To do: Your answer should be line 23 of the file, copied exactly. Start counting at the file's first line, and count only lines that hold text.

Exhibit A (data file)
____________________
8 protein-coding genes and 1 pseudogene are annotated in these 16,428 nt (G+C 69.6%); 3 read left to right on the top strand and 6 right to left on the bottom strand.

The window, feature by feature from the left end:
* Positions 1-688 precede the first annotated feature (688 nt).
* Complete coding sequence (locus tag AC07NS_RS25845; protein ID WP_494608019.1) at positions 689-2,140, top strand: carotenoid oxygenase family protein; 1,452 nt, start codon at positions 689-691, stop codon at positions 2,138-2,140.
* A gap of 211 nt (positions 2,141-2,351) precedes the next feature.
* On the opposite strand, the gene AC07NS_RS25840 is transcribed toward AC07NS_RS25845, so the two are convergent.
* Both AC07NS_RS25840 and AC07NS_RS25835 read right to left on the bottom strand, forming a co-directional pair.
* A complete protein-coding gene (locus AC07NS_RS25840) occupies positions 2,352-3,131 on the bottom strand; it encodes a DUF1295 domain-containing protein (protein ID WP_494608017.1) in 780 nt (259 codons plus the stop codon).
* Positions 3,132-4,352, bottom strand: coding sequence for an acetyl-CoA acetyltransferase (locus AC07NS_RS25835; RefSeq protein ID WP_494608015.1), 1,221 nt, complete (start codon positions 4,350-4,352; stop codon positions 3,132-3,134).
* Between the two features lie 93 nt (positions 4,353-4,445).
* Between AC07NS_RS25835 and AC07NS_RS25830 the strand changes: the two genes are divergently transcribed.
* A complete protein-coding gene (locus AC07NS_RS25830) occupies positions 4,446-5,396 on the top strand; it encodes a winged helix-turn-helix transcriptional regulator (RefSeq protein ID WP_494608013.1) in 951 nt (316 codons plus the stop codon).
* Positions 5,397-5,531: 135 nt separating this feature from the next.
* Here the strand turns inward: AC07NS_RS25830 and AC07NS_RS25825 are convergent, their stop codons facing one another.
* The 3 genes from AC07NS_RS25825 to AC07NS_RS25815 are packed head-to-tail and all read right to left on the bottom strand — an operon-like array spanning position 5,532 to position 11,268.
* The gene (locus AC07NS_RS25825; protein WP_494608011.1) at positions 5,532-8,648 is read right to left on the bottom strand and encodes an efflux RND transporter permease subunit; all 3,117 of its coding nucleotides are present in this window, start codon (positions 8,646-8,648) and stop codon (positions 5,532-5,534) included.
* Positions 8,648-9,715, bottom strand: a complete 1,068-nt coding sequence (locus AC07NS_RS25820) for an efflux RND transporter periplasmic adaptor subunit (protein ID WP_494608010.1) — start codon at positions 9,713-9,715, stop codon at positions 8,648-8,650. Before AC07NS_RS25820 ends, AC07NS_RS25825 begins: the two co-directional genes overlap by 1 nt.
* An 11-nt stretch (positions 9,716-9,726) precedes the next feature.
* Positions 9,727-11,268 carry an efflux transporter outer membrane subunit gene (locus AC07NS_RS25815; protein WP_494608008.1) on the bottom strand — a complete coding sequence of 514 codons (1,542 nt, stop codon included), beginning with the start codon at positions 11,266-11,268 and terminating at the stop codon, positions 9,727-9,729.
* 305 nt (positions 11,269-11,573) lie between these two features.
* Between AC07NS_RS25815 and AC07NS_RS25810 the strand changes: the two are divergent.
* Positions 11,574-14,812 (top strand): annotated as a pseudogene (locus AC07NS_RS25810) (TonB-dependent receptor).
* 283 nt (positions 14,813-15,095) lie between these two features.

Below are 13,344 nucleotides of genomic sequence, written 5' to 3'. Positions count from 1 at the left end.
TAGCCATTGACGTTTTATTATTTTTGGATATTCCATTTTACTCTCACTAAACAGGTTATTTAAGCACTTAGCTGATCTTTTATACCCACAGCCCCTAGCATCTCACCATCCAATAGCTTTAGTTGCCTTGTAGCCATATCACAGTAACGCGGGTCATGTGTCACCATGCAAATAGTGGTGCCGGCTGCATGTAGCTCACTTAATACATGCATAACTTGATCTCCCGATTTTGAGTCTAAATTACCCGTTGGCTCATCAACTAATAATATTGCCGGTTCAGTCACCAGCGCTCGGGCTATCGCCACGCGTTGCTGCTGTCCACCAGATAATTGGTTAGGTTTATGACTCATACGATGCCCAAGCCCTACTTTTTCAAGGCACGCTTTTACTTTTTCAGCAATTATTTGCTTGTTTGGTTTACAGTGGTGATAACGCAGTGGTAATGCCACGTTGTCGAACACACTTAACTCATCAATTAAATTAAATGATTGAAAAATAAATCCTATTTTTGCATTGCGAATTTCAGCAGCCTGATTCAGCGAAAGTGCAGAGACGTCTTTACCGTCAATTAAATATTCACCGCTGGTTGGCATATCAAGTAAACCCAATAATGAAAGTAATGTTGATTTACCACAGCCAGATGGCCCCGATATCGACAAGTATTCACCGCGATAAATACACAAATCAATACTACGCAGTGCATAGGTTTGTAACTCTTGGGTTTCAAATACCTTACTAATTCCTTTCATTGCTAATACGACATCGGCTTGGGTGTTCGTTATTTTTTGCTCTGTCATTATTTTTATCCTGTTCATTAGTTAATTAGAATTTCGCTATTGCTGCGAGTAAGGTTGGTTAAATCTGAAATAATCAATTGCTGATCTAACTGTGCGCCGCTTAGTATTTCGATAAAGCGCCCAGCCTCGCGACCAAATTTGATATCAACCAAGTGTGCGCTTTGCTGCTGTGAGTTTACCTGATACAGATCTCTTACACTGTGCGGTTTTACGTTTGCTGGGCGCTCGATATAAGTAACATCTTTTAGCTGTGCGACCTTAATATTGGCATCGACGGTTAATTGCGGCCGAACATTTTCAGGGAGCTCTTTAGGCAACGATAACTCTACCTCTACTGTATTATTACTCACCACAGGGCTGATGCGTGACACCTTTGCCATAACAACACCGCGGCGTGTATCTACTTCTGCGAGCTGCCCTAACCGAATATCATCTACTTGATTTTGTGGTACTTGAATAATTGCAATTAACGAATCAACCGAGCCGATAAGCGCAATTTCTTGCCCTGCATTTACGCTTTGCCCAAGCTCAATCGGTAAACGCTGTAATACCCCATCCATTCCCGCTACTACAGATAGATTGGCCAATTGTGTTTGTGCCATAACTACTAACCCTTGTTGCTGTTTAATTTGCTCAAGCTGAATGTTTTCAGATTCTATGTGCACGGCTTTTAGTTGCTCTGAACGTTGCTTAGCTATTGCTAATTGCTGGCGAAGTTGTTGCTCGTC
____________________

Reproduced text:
* 283 nt (positions 14,813-15,095) lie between these two features.